Today’s Wonder of the Day was inspired by Skye. Skye Wonders, “Why do whales jump out of the water or breach?” Thanks for WONDERing with us, Skye!

Ahoy there! We’re headed out into the open sea today. Fasten your life jacket and hop on the boat, because we’re going whale watching. But wait—there’s one now. Can you see it? It’s a huge humpback whale, and it just jumped clear out of the ocean and into the air.

When whales  jump into the air like that, it’s called breaching. And it’s quite the sight to behold! We’ve been hearing about breaching from lots of our Wonder Friends. And many of them have the same question—why exactly do whales breach?

The answer is that experts aren’t quite sure. Breaching doesn’t seem to serve any obvious purpose. But they do have a few hypotheses for why the world’s largest mammals love to leap from the ocean into the air.

Whales may breach to clear their skin of parasites and other small animals. Have you ever swatted a mosquito off of your arm? If so, you know how annoying it can be to have an uninvited animal on your skin. Some experts think breaching is whales’ way of doing the same thing. It might serve to remove other organisms from their bodies.

Another hypothesis is that whales breach to communicate with each other. You might already know that whales sing to each other beneath the water. Whale songs are often long and complex, and they can travel pretty far underwater. However, in rough seas, songs don’t go as far. Breaching is much louder, so some experts believe whales may breach to call out to each other when the water is rough.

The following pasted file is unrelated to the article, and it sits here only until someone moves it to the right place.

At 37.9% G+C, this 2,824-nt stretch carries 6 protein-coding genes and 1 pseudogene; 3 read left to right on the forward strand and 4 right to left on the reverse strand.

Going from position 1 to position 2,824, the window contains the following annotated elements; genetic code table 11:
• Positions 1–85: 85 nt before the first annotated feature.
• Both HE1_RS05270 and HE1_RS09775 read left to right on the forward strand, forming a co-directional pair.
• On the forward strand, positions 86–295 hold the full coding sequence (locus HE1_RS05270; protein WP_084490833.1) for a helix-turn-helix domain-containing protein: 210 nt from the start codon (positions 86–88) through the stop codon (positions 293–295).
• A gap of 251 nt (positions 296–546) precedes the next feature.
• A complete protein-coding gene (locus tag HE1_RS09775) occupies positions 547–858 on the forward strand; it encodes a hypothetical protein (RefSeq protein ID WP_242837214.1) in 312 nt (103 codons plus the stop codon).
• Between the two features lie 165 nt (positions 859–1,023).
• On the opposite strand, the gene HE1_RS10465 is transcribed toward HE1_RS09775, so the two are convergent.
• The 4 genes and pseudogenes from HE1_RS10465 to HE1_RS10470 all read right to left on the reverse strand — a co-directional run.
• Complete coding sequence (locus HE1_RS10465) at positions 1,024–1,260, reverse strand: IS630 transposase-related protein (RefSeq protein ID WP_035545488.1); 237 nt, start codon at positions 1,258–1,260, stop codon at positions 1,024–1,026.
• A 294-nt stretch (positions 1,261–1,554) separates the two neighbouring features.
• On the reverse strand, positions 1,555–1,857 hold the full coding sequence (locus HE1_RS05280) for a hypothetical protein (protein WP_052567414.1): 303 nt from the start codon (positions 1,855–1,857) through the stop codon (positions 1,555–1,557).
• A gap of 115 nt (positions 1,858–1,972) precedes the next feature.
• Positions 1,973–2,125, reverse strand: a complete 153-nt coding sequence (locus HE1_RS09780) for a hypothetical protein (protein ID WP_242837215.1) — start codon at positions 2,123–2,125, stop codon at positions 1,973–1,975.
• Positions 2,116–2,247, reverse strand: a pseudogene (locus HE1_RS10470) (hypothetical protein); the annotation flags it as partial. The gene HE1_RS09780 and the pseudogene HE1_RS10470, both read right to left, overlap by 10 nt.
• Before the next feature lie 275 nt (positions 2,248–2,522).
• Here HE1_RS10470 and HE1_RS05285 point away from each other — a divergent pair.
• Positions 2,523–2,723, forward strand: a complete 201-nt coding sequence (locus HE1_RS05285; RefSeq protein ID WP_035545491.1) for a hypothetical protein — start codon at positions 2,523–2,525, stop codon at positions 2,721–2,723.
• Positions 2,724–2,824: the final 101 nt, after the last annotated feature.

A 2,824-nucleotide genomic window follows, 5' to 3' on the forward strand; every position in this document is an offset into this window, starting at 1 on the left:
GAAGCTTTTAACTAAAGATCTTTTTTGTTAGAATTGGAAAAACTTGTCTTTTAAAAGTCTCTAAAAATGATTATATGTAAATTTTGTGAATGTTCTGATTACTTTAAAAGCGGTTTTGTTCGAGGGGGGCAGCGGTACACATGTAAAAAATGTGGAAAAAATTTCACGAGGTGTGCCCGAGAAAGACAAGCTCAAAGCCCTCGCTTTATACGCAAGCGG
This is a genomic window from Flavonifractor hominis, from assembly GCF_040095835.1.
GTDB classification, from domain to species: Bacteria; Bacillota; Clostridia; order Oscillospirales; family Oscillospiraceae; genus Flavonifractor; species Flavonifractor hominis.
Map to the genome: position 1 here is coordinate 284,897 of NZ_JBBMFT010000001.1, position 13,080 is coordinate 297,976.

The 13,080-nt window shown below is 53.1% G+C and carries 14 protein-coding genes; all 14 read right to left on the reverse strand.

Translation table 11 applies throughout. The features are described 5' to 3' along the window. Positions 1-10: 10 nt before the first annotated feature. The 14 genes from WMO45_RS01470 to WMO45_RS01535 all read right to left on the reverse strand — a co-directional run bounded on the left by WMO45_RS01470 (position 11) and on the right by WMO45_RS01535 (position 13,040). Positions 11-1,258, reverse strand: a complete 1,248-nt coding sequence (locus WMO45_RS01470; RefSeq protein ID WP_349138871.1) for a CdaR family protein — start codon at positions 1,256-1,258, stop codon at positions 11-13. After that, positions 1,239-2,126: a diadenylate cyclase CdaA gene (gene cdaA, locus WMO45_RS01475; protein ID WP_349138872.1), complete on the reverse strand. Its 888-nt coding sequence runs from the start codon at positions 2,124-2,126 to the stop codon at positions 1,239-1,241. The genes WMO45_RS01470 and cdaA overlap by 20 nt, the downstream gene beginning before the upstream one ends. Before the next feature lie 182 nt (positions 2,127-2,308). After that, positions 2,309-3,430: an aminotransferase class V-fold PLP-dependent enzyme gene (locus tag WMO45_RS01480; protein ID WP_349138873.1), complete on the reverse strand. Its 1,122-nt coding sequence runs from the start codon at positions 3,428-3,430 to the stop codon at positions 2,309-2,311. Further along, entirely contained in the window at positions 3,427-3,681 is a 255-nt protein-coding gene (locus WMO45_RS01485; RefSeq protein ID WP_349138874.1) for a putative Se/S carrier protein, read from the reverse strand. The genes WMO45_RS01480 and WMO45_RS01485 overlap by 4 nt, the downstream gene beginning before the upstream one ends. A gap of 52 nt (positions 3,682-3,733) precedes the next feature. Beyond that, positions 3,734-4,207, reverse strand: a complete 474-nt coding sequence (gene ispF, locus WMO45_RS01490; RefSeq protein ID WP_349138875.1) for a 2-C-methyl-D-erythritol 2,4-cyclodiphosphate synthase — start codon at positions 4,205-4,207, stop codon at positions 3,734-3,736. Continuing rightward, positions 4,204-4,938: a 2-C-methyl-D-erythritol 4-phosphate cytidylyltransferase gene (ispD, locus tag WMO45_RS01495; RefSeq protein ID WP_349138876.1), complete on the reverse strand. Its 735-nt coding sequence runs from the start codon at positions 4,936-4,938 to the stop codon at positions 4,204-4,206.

Researchers have evidence for this theory. One study found that whales were more likely to breach if other whales were less than 4,000 meters (about 2.5 miles) away. This could mean that they find breaching a faster or louder way of communicating. Additionally, baby whales have been seen breaching repeatedly if they’ve lost sight of their mothers. Some experts believe this is a method of telling the mother whales their location.

Of course, there’s also the possibility that breaching is just fun. If you’ve ever lept from a diving board, you know how much fun it can be to jump from the air into the water. Why wouldn’t the opposite be just as much fun? Maybe breaching is the marine world’s version of diving.

Are whales the only animals that breach? No, plenty of others do it too! Dolphins are also well-known for breaching, as are sharks. Rays also breach frequently. Many other species of fish are also known to jump above water from time to time. 

Why do you think whales breach? Do any of these theories sound right to you, or do you have one of your own? Have you ever seen a marine animal breach? Many think it’s one of the most amazing sights in the world! 

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